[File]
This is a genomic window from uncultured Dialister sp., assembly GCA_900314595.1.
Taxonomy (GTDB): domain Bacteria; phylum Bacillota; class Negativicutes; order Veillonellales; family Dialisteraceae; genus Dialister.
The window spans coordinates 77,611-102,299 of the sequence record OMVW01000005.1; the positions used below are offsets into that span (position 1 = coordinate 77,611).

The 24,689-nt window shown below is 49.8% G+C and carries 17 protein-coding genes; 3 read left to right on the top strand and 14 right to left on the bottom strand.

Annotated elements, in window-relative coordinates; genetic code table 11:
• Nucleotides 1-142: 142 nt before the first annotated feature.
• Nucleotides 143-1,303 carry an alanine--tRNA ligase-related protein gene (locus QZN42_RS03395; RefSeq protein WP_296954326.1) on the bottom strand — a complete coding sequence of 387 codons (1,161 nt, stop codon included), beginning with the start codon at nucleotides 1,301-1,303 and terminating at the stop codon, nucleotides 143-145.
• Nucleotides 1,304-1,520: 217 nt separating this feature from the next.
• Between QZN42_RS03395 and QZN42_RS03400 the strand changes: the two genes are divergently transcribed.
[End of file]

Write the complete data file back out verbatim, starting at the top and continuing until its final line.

This is a genomic window from uncultured Dialister sp., assembly GCA_900314595.1.
Taxonomy (GTDB): domain Bacteria; phylum Bacillota; class Negativicutes; order Veillonellales; family Dialisteraceae; genus Dialister.
The window spans coordinates 77,611-102,299 of the sequence record OMVW01000005.1; the positions used below are offsets into that span (position 1 = coordinate 77,611).

The 24,689-nt window shown below is 49.8% G+C and carries 17 protein-coding genes; 3 read left to right on the top strand and 14 right to left on the bottom strand.

Annotated elements, in window-relative coordinates; genetic code table 11:
• Nucleotides 1-142: 142 nt before the first annotated feature.
• Nucleotides 143-1,303 carry an alanine--tRNA ligase-related protein gene (locus QZN42_RS03395; RefSeq protein WP_296954326.1) on the bottom strand — a complete coding sequence of 387 codons (1,161 nt, stop codon included), beginning with the start codon at nucleotides 1,301-1,303 and terminating at the stop codon, nucleotides 143-145.
• Nucleotides 1,304-1,520: 217 nt separating this feature from the next.
• Between QZN42_RS03395 and QZN42_RS03400 the strand changes: the two genes are divergently transcribed.